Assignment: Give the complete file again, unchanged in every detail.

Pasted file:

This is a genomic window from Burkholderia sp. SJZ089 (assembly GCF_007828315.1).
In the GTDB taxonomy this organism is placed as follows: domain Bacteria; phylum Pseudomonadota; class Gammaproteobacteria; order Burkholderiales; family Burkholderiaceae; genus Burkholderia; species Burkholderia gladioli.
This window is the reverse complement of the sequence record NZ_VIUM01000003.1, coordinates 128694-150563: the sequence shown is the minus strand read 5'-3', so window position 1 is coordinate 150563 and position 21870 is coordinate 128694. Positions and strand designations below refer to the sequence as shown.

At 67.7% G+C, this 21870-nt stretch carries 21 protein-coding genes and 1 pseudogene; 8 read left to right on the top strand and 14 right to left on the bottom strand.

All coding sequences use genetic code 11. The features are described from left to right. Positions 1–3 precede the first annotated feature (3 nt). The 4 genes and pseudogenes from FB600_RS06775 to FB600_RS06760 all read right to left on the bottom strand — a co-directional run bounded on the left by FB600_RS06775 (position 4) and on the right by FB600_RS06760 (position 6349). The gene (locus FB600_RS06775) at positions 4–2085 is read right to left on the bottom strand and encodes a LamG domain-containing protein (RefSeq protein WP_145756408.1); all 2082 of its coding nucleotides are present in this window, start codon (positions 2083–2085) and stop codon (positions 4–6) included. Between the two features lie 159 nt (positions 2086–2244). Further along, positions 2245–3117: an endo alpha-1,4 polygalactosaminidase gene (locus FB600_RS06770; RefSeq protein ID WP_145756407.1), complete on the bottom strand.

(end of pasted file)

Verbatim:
This is a genomic window from Burkholderia sp. SJZ089 (assembly GCF_007828315.1).
In the GTDB taxonomy this organism is placed as follows: domain Bacteria; phylum Pseudomonadota; class Gammaproteobacteria; order Burkholderiales; family Burkholderiaceae; genus Burkholderia; species Burkholderia gladioli.
This window is the reverse complement of the sequence record NZ_VIUM01000003.1, coordinates 128694-150563: the sequence shown is the minus strand read 5'-3', so window position 1 is coordinate 150563 and position 21870 is coordinate 128694. Positions and strand designations below refer to the sequence as shown.

At 67.7% G+C, this 21870-nt stretch carries 21 protein-coding genes and 1 pseudogene; 8 read left to right on the top strand and 14 right to left on the bottom strand.

All coding sequences use genetic code 11. The features are described from left to right. Positions 1–3 precede the first annotated feature (3 nt). The 4 genes and pseudogenes from FB600_RS06775 to FB600_RS06760 all read right to left on the bottom strand — a co-directional run bounded on the left by FB600_RS06775 (position 4) and on the right by FB600_RS06760 (position 6349). The gene (locus FB600_RS06775) at positions 4–2085 is read right to left on the bottom strand and encodes a LamG domain-containing protein (RefSeq protein WP_145756408.1); all 2082 of its coding nucleotides are present in this window, start codon (positions 2083–2085) and stop codon (positions 4–6) included. Between the two features lie 159 nt (positions 2086–2244). Further along, positions 2245–3117: an endo alpha-1,4 polygalactosaminidase gene (locus FB600_RS06770; RefSeq protein ID WP_145756407.1), complete on the bottom strand.